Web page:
To know the potential of the people in this region, to know that they’re in bondage and can’t get out. They can’t be who they want to be because of cultural and religious wars. It can be an ideological war, a physical war, but it’s limiting them from reaching their calling. I know what they can be if they’re taken out of that environment. I know that because I’ve seen it in Ekhlas. I see their potential, I see their light, but they’re imprisoned.

Where do you see hope?

In the next generation. I see hope in a generation that has seen so much trauma that they no longer are limited by traditions. They can break the barriers of tradition because they’ve been taken away from their worlds. They’re no longer a part of the world they’re accustomed to, so they have a chance to break through the bondage I was talking about earlier.

What allows you to see redemption when so many don’t?

Because I’ve had my own redemption and hope in my own story. I was taken away from everything I knew, and though I didn’t understand, I was able to see how God can transform a situation. In fact, those circumstances are necessary to see who you’re supposed to be. That’s what I see when I see these people: their potential. I see how their stories can be used to change them into transformers who will affect generations. It won’t just be a regional thing—it’s going to be a global movement. These people are out of their comfort zones. They’re young, they face the unthinkable, yet they still have a smile on their face and they’re willing to continue on. They’re willing to take anything they receive and do what they can. Again, Ekhlas—all she needed was a platform to share her story, and she spoke. Many people won’t speak up.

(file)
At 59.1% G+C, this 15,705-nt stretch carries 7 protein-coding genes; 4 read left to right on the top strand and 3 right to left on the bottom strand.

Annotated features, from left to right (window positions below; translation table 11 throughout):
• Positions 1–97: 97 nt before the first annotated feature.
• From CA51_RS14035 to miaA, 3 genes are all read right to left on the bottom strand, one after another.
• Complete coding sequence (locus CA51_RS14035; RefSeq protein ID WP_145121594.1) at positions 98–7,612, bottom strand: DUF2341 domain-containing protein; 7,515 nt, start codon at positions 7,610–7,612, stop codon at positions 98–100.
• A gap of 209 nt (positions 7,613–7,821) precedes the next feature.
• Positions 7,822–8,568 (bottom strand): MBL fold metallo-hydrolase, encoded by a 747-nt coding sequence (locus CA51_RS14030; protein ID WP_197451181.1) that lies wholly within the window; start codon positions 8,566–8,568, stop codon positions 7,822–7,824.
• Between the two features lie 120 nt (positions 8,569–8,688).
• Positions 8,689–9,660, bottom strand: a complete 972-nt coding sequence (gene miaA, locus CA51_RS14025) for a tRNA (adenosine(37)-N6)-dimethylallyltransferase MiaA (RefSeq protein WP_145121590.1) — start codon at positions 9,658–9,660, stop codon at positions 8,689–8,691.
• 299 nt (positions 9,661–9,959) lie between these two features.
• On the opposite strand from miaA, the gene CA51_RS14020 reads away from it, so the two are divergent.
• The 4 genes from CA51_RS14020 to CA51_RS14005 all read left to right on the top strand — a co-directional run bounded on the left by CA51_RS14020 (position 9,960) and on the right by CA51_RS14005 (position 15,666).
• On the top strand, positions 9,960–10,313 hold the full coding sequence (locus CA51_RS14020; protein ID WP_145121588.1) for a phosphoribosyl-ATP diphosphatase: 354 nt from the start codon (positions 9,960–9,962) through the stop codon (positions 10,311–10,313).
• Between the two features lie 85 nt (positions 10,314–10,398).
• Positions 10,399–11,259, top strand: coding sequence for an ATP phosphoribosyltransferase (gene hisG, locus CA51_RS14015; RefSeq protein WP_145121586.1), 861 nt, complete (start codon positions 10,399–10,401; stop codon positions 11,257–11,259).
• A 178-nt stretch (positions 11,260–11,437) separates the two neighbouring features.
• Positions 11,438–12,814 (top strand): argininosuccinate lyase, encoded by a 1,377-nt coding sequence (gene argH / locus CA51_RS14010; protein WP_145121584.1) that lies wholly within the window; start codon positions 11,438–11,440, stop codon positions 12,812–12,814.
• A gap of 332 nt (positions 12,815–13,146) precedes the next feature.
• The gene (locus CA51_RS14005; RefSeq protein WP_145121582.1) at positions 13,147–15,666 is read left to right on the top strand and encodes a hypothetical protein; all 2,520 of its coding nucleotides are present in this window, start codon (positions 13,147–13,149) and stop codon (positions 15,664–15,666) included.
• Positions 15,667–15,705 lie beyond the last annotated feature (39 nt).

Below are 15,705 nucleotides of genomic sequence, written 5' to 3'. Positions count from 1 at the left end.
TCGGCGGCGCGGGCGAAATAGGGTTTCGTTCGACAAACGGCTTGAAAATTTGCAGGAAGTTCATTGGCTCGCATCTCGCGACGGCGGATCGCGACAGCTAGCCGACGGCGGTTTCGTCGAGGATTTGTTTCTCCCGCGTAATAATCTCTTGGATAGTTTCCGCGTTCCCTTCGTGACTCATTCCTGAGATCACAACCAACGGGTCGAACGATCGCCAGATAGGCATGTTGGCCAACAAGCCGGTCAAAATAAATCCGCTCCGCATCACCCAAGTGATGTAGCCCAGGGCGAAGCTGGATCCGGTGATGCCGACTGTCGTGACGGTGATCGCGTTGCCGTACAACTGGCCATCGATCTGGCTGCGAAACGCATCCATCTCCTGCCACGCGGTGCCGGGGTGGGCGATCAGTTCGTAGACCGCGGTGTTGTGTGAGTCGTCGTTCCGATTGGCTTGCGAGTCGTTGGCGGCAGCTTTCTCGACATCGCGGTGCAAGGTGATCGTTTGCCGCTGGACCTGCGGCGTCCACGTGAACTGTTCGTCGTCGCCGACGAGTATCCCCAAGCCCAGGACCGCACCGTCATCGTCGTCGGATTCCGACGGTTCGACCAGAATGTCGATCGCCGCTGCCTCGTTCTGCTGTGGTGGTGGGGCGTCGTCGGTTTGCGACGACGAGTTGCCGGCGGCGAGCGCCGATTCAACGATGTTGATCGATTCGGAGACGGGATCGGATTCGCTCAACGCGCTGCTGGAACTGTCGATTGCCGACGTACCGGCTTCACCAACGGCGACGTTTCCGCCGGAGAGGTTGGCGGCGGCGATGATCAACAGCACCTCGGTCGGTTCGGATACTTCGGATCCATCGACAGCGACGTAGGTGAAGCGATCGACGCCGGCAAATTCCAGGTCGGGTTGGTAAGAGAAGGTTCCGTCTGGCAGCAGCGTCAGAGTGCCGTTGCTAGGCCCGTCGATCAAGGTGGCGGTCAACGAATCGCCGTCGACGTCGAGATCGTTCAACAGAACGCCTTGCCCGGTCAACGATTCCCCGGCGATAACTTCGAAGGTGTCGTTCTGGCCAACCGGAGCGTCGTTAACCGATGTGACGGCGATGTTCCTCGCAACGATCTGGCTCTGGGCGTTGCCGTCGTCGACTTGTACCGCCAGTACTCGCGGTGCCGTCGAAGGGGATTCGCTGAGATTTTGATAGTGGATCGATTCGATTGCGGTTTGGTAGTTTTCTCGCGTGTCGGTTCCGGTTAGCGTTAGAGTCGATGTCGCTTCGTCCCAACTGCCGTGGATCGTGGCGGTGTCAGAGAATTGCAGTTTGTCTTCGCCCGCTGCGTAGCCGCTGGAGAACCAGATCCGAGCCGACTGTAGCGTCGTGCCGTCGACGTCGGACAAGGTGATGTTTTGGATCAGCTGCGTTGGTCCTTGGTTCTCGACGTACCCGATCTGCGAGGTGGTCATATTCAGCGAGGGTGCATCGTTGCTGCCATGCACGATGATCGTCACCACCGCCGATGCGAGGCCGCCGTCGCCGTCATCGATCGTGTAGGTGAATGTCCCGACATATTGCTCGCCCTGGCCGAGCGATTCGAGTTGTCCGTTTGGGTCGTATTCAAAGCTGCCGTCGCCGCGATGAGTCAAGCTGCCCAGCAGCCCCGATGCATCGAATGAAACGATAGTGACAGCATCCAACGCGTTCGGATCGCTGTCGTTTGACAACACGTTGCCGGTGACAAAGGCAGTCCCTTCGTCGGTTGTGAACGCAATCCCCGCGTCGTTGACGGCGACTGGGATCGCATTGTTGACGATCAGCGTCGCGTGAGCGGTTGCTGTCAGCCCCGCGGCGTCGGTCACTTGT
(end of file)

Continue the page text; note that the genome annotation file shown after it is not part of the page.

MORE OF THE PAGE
The other thing is unity. My heart is broken by the division. But when I see people working together—like the Kurds working with IDPs for example—realizing what they have in common…that is the key. That’s going to be another way to bring redemption—to unify as one.

What is preventing peace in the Middle East?

It comes down to not being able to relate with your neighbor, the neighbor that may be different from you because of religion or ethnicity. What’s happened in the Middle East is because there has been division. A long time ago people got along. There was a time in Egypt where Jews and Christians and Muslims co-existed peacefully. But somewhere along the line, religious extremism—in all forms, in all religions in this region—has divided people. Neighbors are really strangers. The solution to that is being able to relate to your neighbor again. To realize that overall there is something we do have in common; we’re not that different.

To learn more or get involved with the work Roads of Success is doing in the Middle East, visit

Introduction by Brianna Lantz
Interview by Joel Parker
Photos by Gregory Woodman